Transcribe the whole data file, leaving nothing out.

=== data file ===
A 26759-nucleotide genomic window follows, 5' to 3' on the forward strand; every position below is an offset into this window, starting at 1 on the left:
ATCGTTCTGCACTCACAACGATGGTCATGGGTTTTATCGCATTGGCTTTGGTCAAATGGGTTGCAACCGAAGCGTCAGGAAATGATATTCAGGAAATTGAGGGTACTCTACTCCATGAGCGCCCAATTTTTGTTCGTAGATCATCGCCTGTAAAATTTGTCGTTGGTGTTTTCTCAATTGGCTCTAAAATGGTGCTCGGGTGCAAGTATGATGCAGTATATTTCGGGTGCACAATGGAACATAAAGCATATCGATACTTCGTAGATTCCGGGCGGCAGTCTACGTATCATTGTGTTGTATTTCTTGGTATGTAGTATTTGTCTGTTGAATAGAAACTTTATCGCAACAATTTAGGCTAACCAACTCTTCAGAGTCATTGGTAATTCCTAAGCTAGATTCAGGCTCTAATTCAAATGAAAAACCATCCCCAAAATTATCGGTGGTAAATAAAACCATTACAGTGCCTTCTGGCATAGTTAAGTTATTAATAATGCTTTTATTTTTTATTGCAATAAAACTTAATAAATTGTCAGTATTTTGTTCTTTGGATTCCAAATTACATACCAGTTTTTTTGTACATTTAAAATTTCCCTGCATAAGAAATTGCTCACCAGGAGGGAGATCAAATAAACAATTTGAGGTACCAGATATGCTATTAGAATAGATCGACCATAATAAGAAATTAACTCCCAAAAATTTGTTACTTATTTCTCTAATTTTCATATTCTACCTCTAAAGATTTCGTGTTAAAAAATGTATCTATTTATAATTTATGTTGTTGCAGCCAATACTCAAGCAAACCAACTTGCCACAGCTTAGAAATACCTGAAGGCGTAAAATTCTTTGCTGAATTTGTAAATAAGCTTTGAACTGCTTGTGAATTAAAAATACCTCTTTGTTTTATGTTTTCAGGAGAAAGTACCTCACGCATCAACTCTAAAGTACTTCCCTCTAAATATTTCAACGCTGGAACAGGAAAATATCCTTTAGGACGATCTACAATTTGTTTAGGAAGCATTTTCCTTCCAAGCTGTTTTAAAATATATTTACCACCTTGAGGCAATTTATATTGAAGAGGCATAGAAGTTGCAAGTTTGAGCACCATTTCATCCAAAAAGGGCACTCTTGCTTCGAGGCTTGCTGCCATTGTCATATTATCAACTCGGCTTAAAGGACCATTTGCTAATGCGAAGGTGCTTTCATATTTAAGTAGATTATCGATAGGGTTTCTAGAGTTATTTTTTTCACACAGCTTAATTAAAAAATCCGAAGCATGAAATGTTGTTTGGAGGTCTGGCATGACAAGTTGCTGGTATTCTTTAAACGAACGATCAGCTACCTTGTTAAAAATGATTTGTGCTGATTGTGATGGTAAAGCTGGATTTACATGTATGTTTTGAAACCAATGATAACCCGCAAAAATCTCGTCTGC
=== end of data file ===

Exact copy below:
A 26759-nucleotide genomic window follows, 5' to 3' on the forward strand; every position below is an offset into this window, starting at 1 on the left:
ATCGTTCTGCACTCACAACGATGGTCATGGGTTTTATCGCATTGGCTTTGGTCAAATGGGTTGCAACCGAAGCGTCAGGAAATGATATTCAGGAAATTGAGGGTACTCTACTCCATGAGCGCCCAATTTTTGTTCGTAGATCATCGCCTGTAAAATTTGTCGTTGGTGTTTTCTCAATTGGCTCTAAAATGGTGCTCGGGTGCAAGTATGATGCAGTATATTTCGGGTGCACAATGGAACATAAAGCATATCGATACTTCGTAGATTCCGGGCGGCAGTCTACGTATCATTGTGTTGTATTTCTTGGTATGTAGTATTTGTCTGTTGAATAGAAACTTTATCGCAACAATTTAGGCTAACCAACTCTTCAGAGTCATTGGTAATTCCTAAGCTAGATTCAGGCTCTAATTCAAATGAAAAACCATCCCCAAAATTATCGGTGGTAAATAAAACCATTACAGTGCCTTCTGGCATAGTTAAGTTATTAATAATGCTTTTATTTTTTATTGCAATAAAACTTAATAAATTGTCAGTATTTTGTTCTTTGGATTCCAAATTACATACCAGTTTTTTTGTACATTTAAAATTTCCCTGCATAAGAAATTGCTCACCAGGAGGGAGATCAAATAAACAATTTGAGGTACCAGATATGCTATTAGAATAGATCGACCATAATAAGAAATTAACTCCCAAAAATTTGTTACTTATTTCTCTAATTTTCATATTCTACCTCTAAAGATTTCGTGTTAAAAAATGTATCTATTTATAATTTATGTTGTTGCAGCCAATACTCAAGCAAACCAACTTGCCACAGCTTAGAAATACCTGAAGGCGTAAAATTCTTTGCTGAATTTGTAAATAAGCTTTGAACTGCTTGTGAATTAAAAATACCTCTTTGTTTTATGTTTTCAGGAGAAAGTACCTCACGCATCAACTCTAAAGTACTTCCCTCTAAATATTTCAACGCTGGAACAGGAAAATATCCTTTAGGACGATCTACAATTTGTTTAGGAAGCATTTTCCTTCCAAGCTGTTTTAAAATATATTTACCACCTTGAGGCAATTTATATTGAAGAGGCATAGAAGTTGCAAGTTTGAGCACCATTTCATCCAAAAAGGGCACTCTTGCTTCGAGGCTTGCTGCCATTGTCATATTATCAACTCGGCTTAAAGGACCATTTGCTAATGCGAAGGTGCTTTCATATTTAAGTAGATTATCGATAGGGTTTCTAGAGTTATTTTTTTCACACAGCTTAATTAAAAAATCCGAAGCATGAAATGTTGTTTGGAGGTCTGGCATGACAAGTTGCTGGTATTCTTTAAACGAACGATCAGCTACCTTGTTAAAAATGATTTGTGCTGATTGTGATGGTAAAGCTGGATTTACATGTATGTTTTGAAACCAATGATAACCCGCAAAAATCTCGTCTGC